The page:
Nearly 5 million babies resulting from assisted conception (in vitro fertilization (IVF)/intracytoplasmic sperm injection (ICSI)) have been delivered, and the demand for these fertility treatments is increasing. Meticulous ovarian stimulation and well-programmed luteal phase support (LPS) are the foundation of treatment success. Although the importance of LPS in IVF/ICSI cycles is well established, the optimal route, dose and duration of this support are still debated . Artificial endometrial preparation for a frozen embryo transfer (FET) cycle is different from a stimulated IVF cycle in that there is no endogenous progesterone production; therefore, instead of luteal phase supplementation, there is a need for luteal phase “creation” or replacement . In this context, artificial cycles provide us with a chance to explore the optimal dose and route of progesterone supplementation to support embryo implantation without the interferences of endogenous production in stimulation cycles .
Progesterone supplementation in artificial FET cycles can be provided by multiple routes, including the oral, intramuscular, vaginal and rectal routes. The oral route entails extensive first-pass metabolism, which limits its efficacy for luteal support. Vaginal administration is preferred to intramuscular injection due to its uterine first-pass effect, convenience and good tolerability . However, body mass index (BMI) and the vaginal environment affect serum levels after vaginal administration, and serum progesterone concentrations show a marked inter-individual difference even when similar doses of progesterone are administered by the vaginal route . Low serum progesterone levels on the FET day in artificial cycles using vaginal progesterone have been reported to be associated with compromised reproductive outcomes [5,6,7]; however, there is no consensus on whether strengthened LPS is beneficial for patients with low progesterone levels in artificial cycles [8, 9]. The debate over whether to use a one-size-fits-all regimen or individualized protocols in artificial endometrial preparation cycles is still active.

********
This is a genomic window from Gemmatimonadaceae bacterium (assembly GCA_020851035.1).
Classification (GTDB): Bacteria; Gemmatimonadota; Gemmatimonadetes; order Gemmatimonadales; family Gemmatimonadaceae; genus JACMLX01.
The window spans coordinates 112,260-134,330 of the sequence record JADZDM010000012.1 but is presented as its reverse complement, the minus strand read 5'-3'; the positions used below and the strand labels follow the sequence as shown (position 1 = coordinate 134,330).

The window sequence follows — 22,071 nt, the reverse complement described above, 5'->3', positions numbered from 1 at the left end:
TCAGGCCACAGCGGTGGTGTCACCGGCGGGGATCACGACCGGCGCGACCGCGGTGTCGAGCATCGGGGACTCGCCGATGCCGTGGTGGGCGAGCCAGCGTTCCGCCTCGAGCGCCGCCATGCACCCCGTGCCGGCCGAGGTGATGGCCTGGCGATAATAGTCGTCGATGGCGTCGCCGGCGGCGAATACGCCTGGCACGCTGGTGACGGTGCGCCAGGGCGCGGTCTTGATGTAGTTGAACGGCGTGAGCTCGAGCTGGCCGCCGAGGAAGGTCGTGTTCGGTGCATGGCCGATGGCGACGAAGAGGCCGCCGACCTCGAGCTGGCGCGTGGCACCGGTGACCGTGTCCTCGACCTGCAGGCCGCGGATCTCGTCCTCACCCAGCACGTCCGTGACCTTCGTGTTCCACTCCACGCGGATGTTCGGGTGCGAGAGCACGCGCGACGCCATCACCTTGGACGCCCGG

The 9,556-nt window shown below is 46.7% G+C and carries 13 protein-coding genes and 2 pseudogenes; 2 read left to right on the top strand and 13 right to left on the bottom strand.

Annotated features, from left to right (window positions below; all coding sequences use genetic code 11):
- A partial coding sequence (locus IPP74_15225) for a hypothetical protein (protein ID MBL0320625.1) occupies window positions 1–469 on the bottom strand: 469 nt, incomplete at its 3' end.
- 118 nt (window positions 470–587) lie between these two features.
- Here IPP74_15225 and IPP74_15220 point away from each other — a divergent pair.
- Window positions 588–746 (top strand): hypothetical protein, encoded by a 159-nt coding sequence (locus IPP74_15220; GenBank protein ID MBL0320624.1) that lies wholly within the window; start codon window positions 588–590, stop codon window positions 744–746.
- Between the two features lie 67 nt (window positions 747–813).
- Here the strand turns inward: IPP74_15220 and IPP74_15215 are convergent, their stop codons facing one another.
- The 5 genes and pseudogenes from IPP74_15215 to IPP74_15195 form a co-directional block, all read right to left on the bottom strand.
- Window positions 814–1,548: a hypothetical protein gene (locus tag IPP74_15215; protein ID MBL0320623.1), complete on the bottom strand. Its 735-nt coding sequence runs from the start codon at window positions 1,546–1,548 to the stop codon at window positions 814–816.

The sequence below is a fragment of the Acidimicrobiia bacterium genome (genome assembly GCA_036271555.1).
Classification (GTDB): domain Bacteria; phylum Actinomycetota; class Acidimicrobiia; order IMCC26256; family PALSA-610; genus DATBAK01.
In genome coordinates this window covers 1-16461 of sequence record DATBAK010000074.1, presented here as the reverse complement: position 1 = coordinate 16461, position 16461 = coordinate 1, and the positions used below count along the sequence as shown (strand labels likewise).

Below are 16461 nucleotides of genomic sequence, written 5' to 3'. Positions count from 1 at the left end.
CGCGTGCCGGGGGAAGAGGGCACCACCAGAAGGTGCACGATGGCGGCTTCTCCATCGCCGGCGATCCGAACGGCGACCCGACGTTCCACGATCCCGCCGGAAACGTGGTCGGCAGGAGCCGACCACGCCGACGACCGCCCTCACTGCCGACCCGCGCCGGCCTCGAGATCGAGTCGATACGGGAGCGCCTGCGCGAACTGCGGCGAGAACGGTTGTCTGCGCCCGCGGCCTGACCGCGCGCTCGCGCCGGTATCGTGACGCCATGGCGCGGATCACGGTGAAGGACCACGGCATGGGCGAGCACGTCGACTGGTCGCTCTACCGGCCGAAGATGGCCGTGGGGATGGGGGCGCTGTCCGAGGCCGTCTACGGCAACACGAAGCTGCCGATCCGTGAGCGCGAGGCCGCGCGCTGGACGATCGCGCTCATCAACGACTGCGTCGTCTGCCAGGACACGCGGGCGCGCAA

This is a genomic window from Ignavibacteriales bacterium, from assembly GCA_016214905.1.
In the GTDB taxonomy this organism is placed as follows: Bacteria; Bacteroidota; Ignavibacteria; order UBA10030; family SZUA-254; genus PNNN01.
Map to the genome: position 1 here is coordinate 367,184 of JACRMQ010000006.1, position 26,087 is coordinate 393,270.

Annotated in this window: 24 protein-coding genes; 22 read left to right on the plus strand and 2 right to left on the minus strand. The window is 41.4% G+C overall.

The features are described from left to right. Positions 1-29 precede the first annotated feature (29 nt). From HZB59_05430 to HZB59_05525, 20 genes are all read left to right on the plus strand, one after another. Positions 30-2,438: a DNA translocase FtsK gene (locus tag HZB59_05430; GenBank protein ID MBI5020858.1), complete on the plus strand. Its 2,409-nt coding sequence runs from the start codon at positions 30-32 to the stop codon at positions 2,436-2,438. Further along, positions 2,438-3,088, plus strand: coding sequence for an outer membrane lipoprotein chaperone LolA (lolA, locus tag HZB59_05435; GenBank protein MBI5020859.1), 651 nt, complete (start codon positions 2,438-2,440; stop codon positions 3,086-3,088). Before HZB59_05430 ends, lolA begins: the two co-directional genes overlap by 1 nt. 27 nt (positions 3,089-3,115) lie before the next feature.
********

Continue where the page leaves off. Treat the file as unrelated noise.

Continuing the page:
In our clinic, serum progesterone levels were routinely monitored in artificial endometrium preparation cycles. For patients receiving routine LPS and having low serum progesterone levels (< 10.0 ng/ml) on the FET day, we added intramuscular progesterone 40 mg daily to salvage the FET cycles. To investigate the contribution of strengthened LPS in women with low progesterone levels on the FET day, we performed a single-centre, large-sample retrospective trial to compare the pregnancy outcomes of artificial cycles between the two treatments.